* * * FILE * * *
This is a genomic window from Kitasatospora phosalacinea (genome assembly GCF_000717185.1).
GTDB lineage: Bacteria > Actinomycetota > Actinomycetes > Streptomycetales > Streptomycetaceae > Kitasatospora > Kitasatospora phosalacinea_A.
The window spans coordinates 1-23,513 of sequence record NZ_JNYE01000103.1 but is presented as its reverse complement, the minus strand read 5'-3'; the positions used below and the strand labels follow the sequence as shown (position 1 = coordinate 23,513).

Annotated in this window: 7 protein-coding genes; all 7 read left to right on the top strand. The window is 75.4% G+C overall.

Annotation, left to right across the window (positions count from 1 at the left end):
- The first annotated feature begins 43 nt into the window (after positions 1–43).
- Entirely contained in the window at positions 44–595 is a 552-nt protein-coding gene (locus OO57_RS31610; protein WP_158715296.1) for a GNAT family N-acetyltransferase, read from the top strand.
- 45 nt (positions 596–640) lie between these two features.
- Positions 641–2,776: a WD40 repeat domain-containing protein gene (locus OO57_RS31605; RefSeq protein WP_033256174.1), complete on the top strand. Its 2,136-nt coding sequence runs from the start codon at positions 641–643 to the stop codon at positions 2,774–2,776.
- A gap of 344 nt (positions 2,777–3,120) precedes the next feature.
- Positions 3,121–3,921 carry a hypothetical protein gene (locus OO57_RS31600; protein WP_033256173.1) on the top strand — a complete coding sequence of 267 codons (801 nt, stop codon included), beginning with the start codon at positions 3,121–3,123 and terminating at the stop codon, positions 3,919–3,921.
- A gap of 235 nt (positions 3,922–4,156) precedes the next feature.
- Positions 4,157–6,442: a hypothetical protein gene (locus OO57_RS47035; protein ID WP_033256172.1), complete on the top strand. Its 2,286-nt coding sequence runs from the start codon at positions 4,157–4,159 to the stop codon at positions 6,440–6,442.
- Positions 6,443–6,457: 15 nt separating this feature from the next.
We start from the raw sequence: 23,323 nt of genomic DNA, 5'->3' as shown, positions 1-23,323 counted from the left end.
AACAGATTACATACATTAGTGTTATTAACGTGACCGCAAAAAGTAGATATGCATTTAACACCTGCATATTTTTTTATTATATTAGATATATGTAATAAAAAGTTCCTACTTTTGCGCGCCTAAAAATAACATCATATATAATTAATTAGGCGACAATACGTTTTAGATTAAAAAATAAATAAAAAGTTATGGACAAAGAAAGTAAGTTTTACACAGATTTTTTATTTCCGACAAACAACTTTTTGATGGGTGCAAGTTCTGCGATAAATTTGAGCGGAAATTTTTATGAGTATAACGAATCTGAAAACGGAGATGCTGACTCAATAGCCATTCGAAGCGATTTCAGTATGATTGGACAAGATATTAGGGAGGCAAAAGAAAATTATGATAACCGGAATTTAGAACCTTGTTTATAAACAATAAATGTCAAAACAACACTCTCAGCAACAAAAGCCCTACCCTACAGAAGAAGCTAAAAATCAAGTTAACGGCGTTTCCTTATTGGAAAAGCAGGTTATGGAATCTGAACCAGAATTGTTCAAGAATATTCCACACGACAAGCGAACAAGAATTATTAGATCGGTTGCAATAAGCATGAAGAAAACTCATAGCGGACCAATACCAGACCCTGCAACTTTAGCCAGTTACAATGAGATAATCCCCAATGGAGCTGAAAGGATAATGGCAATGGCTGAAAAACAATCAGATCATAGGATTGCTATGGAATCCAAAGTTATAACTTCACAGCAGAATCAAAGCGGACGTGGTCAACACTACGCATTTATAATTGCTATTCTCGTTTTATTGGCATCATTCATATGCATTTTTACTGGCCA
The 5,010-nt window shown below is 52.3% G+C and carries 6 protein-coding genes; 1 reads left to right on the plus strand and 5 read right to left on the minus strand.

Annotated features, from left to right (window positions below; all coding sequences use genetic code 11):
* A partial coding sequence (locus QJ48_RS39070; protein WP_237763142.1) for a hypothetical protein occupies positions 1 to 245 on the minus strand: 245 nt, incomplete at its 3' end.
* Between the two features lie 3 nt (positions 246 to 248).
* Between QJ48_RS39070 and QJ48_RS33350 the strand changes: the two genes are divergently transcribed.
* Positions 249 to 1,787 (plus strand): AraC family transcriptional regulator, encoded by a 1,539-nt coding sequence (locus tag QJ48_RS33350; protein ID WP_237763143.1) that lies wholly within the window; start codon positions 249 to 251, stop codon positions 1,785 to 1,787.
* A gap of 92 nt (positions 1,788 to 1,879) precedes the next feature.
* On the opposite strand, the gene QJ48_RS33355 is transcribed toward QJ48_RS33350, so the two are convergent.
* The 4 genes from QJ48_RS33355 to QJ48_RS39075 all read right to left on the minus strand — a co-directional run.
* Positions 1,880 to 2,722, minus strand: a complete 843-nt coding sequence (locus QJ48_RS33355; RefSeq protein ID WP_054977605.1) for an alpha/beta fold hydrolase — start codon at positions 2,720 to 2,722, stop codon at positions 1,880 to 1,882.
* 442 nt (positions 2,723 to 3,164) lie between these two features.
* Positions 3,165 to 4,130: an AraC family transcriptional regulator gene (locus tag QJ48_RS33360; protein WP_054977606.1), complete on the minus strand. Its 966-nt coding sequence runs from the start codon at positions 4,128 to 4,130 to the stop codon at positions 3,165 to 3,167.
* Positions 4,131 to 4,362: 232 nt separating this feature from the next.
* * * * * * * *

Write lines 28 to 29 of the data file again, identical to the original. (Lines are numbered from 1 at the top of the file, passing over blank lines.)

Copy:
* Positions 3,165 to 4,130: an AraC family transcriptional regulator gene (locus tag QJ48_RS33360; protein WP_054977606.1), complete on the minus strand. Its 966-nt coding sequence runs from the start codon at positions 4,128 to 4,130 to the stop codon at positions 3,165 to 3,167.
* Positions 4,131 to 4,362: 232 nt separating this feature from the next.